A revised, tentative and incomplete edition, translated and published by the missionaries of the S.P.G., was brought out in 1894 at Rangoon by the Church Press.

Griffiths 16:2

In 1910 the Burmese Prayer Book underwent another revision. The S.P.G. Report for 19II, p. 124, states that:

“The revision of the Burmese Prayer Book has got beyond the committee stage. The services of Matins and Evensong, the Litany, and Holy Communion, are now in the press, and the rest will follow in a few months. . . . One of the chief revisers was the Rev. George Whitehead. . . . The new Prayer Book will be a great boon. The old was issued twenty-nine years ago, when the Mission was in its infancy.”

Whitehead was born in 1862, and graduated from the University of London in 1884. He was ordered deacon 1886, and ordained priest the following year, at Mandalay. He was S.P.G. missionary at Mandalay, 1888-95; officiating principal of St. John’s College, Rangoon, 1895-97; missionary at Prome, Burma, 1899-1900; principal of the Kemmendine Training Institution and missionary at St. Michael’s, Kemmendine, 1900-06; and, again, missionary at Prome, 1908, to the present time. In 1909 he compiled and issued a Christian Handbook in Burmese. It contains instructions on the Creed, the Decalogue, Holy Scriptures, points of faith and practice, preparation for Communion, Prayers (private) and Intercession. It is one of the most valuable additions to the scanty Burmese Church literature which has been produced since the Bible and the Prayer Rook were translated. The S.P.G. report for 1912, p. 134, states: “The first edition of the revised Burmese Prayer Book has been issued, also the new Burmese Hymn Book.”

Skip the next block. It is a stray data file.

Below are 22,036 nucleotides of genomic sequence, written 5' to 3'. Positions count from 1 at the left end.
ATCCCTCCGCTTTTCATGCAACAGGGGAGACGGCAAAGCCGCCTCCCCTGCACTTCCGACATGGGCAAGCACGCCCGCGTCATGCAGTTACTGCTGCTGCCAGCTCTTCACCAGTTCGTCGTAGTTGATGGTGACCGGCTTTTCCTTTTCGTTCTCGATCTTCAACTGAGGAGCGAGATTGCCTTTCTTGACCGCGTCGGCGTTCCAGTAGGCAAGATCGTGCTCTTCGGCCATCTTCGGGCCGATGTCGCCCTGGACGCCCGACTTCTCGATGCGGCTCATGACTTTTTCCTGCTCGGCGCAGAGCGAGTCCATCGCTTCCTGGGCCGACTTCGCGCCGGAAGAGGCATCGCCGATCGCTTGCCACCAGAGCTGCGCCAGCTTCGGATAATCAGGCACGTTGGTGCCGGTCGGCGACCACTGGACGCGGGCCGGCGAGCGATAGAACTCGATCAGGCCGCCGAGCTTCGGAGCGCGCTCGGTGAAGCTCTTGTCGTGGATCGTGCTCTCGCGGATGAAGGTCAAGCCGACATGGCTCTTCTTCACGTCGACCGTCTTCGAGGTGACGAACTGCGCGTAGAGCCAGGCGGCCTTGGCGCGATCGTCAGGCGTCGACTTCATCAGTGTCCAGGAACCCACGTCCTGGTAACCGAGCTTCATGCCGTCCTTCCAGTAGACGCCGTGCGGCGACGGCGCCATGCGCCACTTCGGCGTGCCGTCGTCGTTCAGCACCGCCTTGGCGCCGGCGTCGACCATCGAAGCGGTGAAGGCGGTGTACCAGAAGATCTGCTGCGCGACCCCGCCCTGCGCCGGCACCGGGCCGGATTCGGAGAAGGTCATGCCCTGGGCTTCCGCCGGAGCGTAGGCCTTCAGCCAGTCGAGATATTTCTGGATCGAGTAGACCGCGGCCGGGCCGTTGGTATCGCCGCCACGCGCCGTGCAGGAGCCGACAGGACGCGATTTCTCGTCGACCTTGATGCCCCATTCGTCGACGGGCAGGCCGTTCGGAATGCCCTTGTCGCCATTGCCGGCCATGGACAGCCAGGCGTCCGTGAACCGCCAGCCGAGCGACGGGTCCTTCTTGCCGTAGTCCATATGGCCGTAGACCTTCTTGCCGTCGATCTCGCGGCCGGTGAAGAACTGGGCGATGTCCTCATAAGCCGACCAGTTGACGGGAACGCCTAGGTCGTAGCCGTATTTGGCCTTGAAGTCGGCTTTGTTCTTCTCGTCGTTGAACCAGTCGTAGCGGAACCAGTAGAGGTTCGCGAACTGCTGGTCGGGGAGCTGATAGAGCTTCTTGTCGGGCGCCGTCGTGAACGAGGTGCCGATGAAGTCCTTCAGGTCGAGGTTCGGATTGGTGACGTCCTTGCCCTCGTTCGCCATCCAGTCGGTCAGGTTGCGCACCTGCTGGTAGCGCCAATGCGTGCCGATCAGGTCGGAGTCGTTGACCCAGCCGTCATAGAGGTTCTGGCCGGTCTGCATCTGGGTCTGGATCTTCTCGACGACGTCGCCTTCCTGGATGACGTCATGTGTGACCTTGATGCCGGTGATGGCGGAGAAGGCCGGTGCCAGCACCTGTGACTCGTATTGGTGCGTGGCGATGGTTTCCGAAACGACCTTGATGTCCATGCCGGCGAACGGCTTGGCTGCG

Griffiths 16:3, 16:4



KAREN (Burmese Kareng, Siamese Karieng) is “the equivalent of the Burmese Kayen, signifying ‘aboriginal’ or ‘barbarian,’ a term applied to all the tribes — except the Shans — occupying the highlands of Burma.” The Karens are a people belonging to the Siamese-Chinese sub-family of the Indo-Chinese family. They are related to the Burmese by physical characteristics as well as by language, but are of a more primitive type. They inhabit the mountainous regions of Arakan, Pegu and Tenasserim, and large districts in Upper Burma, numbering all together more than a million, of whom about a quarter are said to be Christians. According to their own tradition they came from Lower China during the fourth or fifth century of our era. They are assumed to have been driven southwards by the pressure of the Shan races, before they were again made to retire into the hills by the expansion of the Mon power. The Karens could be called” the Scotch of the East.” They are industrious, taciturn and religious.